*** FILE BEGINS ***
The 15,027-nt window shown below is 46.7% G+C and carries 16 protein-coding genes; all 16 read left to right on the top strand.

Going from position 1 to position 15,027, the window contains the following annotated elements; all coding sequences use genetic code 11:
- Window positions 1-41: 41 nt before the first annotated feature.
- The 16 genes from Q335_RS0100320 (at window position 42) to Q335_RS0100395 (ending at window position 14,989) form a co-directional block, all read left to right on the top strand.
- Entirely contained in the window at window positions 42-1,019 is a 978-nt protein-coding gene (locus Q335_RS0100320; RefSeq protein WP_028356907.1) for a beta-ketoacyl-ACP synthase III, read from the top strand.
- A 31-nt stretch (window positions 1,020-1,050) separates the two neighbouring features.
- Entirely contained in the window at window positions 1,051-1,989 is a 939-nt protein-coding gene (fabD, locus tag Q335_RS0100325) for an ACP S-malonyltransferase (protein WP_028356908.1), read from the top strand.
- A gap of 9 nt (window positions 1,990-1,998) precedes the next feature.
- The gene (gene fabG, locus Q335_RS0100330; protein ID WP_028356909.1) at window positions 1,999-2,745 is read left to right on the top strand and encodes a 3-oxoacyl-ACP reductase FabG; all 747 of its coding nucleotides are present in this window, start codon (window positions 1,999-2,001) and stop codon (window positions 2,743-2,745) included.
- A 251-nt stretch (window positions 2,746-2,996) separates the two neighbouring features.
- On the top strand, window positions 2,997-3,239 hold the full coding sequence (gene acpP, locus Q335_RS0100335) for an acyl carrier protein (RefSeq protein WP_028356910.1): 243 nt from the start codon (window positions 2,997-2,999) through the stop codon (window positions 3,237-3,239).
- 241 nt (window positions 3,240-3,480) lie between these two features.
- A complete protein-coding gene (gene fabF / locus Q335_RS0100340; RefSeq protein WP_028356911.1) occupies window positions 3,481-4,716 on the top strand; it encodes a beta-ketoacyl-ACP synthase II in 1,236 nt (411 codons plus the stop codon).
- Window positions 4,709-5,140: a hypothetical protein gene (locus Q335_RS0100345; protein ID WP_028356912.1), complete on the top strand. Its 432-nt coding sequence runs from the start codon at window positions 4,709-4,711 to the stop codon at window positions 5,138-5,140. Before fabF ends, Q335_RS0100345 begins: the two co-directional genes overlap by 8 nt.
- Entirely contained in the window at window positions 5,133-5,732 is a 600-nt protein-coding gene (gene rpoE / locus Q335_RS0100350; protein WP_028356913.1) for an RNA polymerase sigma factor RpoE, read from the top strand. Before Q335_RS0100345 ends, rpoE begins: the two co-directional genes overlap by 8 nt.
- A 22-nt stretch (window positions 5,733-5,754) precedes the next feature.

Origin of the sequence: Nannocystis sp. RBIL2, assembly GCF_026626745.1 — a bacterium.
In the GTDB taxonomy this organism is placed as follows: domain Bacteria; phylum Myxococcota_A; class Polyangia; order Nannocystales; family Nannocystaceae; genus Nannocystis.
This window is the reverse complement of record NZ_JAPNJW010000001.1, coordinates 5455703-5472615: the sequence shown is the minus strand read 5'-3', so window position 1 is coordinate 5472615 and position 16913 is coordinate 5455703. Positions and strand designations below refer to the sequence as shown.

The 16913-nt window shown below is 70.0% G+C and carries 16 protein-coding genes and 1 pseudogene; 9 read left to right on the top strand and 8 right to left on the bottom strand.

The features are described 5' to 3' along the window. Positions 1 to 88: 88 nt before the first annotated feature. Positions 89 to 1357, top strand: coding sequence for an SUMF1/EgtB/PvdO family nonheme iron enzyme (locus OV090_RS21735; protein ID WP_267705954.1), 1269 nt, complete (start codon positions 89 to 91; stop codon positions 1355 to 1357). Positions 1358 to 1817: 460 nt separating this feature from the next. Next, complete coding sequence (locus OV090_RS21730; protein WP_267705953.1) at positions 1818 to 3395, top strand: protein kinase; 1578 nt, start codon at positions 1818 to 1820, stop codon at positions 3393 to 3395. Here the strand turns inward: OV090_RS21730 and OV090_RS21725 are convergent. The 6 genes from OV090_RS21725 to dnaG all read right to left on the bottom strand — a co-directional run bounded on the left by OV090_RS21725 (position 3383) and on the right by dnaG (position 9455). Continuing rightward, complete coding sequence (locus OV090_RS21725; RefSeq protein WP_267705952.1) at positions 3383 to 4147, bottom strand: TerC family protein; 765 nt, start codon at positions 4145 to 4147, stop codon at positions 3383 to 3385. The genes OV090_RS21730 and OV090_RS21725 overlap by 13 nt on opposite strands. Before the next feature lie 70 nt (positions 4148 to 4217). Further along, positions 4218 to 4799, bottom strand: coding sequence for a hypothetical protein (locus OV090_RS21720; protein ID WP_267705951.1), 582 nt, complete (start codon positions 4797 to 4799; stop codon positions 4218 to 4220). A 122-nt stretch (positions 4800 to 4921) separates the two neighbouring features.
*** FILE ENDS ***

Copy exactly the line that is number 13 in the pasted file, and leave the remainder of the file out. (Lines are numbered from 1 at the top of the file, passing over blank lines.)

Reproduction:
- A complete protein-coding gene (gene fabF / locus Q335_RS0100340; RefSeq protein WP_028356911.1) occupies window positions 3,481-4,716 on the top strand; it encodes a beta-ketoacyl-ACP synthase II in 1,236 nt (411 codons plus the stop codon).